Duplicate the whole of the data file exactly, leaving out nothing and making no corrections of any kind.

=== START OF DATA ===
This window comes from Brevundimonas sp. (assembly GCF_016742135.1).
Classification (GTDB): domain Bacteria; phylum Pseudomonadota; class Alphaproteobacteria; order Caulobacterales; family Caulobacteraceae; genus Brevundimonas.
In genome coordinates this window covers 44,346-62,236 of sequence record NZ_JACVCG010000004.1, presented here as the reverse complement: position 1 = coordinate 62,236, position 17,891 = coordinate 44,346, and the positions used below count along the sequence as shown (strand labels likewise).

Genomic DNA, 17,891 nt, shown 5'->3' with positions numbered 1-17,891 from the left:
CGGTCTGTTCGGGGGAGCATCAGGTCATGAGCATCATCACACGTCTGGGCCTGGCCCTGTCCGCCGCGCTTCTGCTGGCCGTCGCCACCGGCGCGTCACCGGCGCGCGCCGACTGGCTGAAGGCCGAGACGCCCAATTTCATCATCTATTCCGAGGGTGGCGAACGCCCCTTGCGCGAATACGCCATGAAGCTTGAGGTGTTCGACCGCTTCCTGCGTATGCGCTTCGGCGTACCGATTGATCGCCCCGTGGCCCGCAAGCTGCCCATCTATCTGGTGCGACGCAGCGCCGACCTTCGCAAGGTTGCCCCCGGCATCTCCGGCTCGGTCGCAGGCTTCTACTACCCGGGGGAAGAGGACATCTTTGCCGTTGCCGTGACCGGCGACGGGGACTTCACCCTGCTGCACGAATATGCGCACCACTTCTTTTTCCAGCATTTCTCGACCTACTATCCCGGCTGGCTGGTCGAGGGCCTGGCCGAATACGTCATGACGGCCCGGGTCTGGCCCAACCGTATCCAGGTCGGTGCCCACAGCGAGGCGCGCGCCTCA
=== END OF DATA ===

This window comes from Brevundimonas sp. (assembly GCF_016742135.1).
Classification (GTDB): domain Bacteria; phylum Pseudomonadota; class Alphaproteobacteria; order Caulobacterales; family Caulobacteraceae; genus Brevundimonas.
In genome coordinates this window covers 44,346-62,236 of sequence record NZ_JACVCG010000004.1, presented here as the reverse complement: position 1 = coordinate 62,236, position 17,891 = coordinate 44,346, and the positions used below count along the sequence as shown (strand labels likewise).

Genomic DNA, 17,891 nt, shown 5'->3' with positions numbered 1-17,891 from the left:
CGGTCTGTTCGGGGGAGCATCAGGTCATGAGCATCATCACACGTCTGGGCCTGGCCCTGTCCGCCGCGCTTCTGCTGGCCGTCGCCACCGGCGCGTCACCGGCGCGCGCCGACTGGCTGAAGGCCGAGACGCCCAATTTCATCATCTATTCCGAGGGTGGCGAACGCCCCTTGCGCGAATACGCCATGAAGCTTGAGGTGTTCGACCGCTTCCTGCGTATGCGCTTCGGCGTACCGATTGATCGCCCCGTGGCCCGCAAGCTGCCCATCTATCTGGTGCGACGCAGCGCCGACCTTCGCAAGGTTGCCCCCGGCATCTCCGGCTCGGTCGCAGGCTTCTACTACCCGGGGGAAGAGGACATCTTTGCCGTTGCCGTGACCGGCGACGGGGACTTCACCCTGCTGCACGAATATGCGCACCACTTCTTTTTCCAGCATTTCTCGACCTACTATCCCGGCTGGCTGGTCGAGGGCCTGGCCGAATACGTCATGACGGCCCGGGTCTGGCCCAACCGTATCCAGGTCGGTGCCCACAGCGAGGCGCGCGCCTCA